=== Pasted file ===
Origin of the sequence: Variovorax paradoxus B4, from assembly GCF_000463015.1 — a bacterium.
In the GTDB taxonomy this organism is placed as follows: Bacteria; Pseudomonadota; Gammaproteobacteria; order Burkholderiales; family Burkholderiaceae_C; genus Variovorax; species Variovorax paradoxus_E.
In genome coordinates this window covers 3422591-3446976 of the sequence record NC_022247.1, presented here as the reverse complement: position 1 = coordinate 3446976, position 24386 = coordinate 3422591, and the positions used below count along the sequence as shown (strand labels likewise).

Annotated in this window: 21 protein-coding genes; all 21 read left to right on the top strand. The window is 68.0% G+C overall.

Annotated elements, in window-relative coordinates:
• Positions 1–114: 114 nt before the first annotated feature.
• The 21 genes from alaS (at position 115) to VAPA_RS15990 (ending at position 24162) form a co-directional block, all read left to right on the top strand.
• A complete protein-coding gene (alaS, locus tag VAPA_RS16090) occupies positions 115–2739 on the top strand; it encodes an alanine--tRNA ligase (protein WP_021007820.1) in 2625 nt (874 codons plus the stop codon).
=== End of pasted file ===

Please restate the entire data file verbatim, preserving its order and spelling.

Origin of the sequence: Variovorax paradoxus B4, from assembly GCF_000463015.1 — a bacterium.
In the GTDB taxonomy this organism is placed as follows: Bacteria; Pseudomonadota; Gammaproteobacteria; order Burkholderiales; family Burkholderiaceae_C; genus Variovorax; species Variovorax paradoxus_E.
In genome coordinates this window covers 3422591-3446976 of the sequence record NC_022247.1, presented here as the reverse complement: position 1 = coordinate 3446976, position 24386 = coordinate 3422591, and the positions used below count along the sequence as shown (strand labels likewise).

Annotated in this window: 21 protein-coding genes; all 21 read left to right on the top strand. The window is 68.0% G+C overall.

Annotated elements, in window-relative coordinates:
• Positions 1–114: 114 nt before the first annotated feature.
• The 21 genes from alaS (at position 115) to VAPA_RS15990 (ending at position 24162) form a co-directional block, all read left to right on the top strand.
• A complete protein-coding gene (alaS, locus tag VAPA_RS16090) occupies positions 115–2739 on the top strand; it encodes an alanine--tRNA ligase (protein WP_021007820.1) in 2625 nt (874 codons plus the stop codon).